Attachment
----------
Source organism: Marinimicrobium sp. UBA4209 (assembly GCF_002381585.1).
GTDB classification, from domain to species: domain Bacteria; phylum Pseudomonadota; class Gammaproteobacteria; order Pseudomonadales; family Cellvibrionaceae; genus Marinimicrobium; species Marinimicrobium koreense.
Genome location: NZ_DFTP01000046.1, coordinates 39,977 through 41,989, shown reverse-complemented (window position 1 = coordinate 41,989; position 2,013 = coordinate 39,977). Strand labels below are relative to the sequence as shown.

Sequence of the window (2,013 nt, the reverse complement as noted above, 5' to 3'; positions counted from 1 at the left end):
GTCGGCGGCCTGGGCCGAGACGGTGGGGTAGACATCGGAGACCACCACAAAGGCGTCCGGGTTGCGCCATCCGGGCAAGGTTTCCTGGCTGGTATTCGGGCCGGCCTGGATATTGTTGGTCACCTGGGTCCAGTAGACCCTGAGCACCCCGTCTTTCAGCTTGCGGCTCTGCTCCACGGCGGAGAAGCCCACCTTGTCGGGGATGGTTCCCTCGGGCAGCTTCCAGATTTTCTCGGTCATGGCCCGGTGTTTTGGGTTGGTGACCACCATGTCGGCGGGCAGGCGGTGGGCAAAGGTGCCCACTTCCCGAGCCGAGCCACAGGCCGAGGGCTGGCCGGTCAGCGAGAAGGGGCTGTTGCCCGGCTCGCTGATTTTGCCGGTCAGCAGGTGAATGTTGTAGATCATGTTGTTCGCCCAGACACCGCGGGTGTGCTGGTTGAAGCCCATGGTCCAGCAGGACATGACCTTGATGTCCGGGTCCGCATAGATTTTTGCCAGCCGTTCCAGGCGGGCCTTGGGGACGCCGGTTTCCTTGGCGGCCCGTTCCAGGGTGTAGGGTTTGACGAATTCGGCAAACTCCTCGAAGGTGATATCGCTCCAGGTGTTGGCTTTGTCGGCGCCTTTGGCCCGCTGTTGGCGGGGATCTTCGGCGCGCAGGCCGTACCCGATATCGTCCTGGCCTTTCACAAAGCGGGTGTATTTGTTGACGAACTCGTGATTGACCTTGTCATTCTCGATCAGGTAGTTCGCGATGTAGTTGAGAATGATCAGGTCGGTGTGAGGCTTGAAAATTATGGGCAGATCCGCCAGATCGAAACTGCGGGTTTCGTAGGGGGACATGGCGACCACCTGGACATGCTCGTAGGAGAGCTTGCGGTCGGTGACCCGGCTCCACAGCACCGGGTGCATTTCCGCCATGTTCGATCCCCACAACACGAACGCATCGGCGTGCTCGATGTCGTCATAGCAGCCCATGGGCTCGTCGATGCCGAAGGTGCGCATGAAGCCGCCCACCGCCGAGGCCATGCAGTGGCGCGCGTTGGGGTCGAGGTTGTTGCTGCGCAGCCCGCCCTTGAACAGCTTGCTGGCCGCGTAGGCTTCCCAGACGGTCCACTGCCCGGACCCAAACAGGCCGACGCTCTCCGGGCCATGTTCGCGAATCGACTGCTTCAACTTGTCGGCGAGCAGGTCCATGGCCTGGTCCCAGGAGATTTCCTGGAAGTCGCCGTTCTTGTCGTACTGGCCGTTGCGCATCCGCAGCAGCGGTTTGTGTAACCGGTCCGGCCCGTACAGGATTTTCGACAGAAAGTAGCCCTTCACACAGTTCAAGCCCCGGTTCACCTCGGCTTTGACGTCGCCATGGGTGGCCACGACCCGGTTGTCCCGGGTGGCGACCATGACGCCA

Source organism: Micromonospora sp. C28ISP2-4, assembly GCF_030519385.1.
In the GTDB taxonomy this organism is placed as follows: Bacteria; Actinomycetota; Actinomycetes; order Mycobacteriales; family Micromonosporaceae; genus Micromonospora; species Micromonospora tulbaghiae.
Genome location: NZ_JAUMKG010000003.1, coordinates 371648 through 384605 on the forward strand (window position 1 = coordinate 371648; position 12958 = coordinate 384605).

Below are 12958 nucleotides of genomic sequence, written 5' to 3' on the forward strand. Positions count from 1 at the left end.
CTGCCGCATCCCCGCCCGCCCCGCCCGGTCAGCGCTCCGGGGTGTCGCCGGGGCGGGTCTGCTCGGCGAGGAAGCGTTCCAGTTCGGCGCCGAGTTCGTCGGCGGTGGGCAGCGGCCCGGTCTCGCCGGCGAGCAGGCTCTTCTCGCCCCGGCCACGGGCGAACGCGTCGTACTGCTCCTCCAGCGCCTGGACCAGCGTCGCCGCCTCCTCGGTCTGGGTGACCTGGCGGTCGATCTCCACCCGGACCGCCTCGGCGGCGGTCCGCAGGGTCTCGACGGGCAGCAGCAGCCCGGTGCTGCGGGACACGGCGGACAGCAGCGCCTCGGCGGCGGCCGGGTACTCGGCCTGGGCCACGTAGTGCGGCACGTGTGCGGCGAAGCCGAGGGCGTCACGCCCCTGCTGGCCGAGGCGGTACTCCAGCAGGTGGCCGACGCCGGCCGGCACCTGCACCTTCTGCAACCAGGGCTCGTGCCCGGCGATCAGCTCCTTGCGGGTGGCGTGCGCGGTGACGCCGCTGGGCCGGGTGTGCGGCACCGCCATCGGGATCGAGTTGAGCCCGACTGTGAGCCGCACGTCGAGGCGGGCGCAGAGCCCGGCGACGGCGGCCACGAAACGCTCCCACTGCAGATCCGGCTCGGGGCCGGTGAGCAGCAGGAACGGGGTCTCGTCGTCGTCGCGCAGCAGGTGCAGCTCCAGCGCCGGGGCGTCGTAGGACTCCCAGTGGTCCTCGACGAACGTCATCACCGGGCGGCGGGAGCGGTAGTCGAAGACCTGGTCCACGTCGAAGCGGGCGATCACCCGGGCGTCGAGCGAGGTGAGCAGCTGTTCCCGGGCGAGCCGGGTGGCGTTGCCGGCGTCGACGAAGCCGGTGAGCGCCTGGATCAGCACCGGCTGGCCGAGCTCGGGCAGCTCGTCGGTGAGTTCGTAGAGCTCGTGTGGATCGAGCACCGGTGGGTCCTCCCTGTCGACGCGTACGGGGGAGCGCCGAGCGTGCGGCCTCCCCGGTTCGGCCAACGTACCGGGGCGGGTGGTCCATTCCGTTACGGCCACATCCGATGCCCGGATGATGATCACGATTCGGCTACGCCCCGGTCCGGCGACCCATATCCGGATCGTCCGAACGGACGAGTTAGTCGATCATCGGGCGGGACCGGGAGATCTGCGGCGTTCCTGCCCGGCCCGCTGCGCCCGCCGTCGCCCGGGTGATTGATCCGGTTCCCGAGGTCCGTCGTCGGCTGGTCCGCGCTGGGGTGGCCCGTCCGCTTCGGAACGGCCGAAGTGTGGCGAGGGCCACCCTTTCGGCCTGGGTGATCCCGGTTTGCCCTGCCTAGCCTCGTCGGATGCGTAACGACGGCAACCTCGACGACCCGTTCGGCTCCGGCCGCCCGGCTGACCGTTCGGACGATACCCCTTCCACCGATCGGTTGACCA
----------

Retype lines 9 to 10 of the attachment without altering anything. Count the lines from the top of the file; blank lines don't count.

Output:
Below are 12958 nucleotides of genomic sequence, written 5' to 3' on the forward strand. Positions count from 1 at the left end.
CTGCCGCATCCCCGCCCGCCCCGCCCGGTCAGCGCTCCGGGGTGTCGCCGGGGCGGGTCTGCTCGGCGAGGAAGCGTTCCAGTTCGGCGCCGAGTTCGTCGGCGGTGGGCAGCGGCCCGGTCTCGCCGGCGAGCAGGCTCTTCTCGCCCCGGCCACGGGCGAACGCGTCGTACTGCTCCTCCAGCGCCTGGACCAGCGTCGCCGCCTCCTCGGTCTGGGTGACCTGGCGGTCGATCTCCACCCGGACCGCCTCGGCGGCGGTCCGCAGGGTCTCGACGGGCAGCAGCAGCCCGGTGCTGCGGGACACGGCGGACAGCAGCGCCTCGGCGGCGGCCGGGTACTCGGCCTGGGCCACGTAGTGCGGCACGTGTGCGGCGAAGCCGAGGGCGTCACGCCCCTGCTGGCCGAGGCGGTACTCCAGCAGGTGGCCGACGCCGGCCGGCACCTGCACCTTCTGCAACCAGGGCTCGTGCCCGGCGATCAGCTCCTTGCGGGTGGCGTGCGCGGTGACGCCGCTGGGCCGGGTGTGCGGCACCGCCATCGGGATCGAGTTGAGCCCGACTGTGAGCCGCACGTCGAGGCGGGCGCAGAGCCCGGCGACGGCGGCCACGAAACGCTCCCACTGCAGATCCGGCTCGGGGCCGGTGAGCAGCAGGAACGGGGTCTCGTCGTCGTCGCGCAGCAGGTGCAGCTCCAGCGCCGGGGCGTCGTAGGACTCCCAGTGGTCCTCGACGAACGTCATCACCGGGCGGCGGGAGCGGTAGTCGAAGACCTGGTCCACGTCGAAGCGGGCGATCACCCGGGCGTCGAGCGAGGTGAGCAGCTGTTCCCGGGCGAGCCGGGTGGCGTTGCCGGCGTCGACGAAGCCGGTGAGCGCCTGGATCAGCACCGGCTGGCCGAGCTCGGGCAGCTCGTCGGTGAGTTCGTAGAGCTCGTGTGGATCGAGCACCGGTGGGTCCTCCCTGTCGACGCGTACGGGGGAGCGCCGAGCGTGCGGCCTCCCCGGTTCGGCCAACGTACCGGGGCGGGTGGTCCATTCCGTTACGGCCACATCCGATGCCCGGATGATGATCACGATTCGGCTACGCCCCGGTCCGGCGACCCATATCCGGATCGTCCGAACGGACGAGTTAGTCGATCATCGGGCGGGACCGGGAGATCTGCGGCGTTCCTGCCCGGCCCGCTGCGCCCGCCGTCGCCCGGGTGATTGATCCGGTTCCCGAGGTCCGTCGTCGGCTGGTCCGCGCTGGGGTGGCCCGTCCGCTTCGGAACGGCCGAAGTGTGGCGAGGGCCACCCTTTCGGCCTGGGTGATCCCGGTTTGCCCTGCCTAGCCTCGTCGGATGCGTAACGACGGCAACCTCGACGACCCGTTCGGCTCCGGCCGCCCGGCTGACCGTTCGGACGATACCCCTTCCACCGATCGGTTGACCA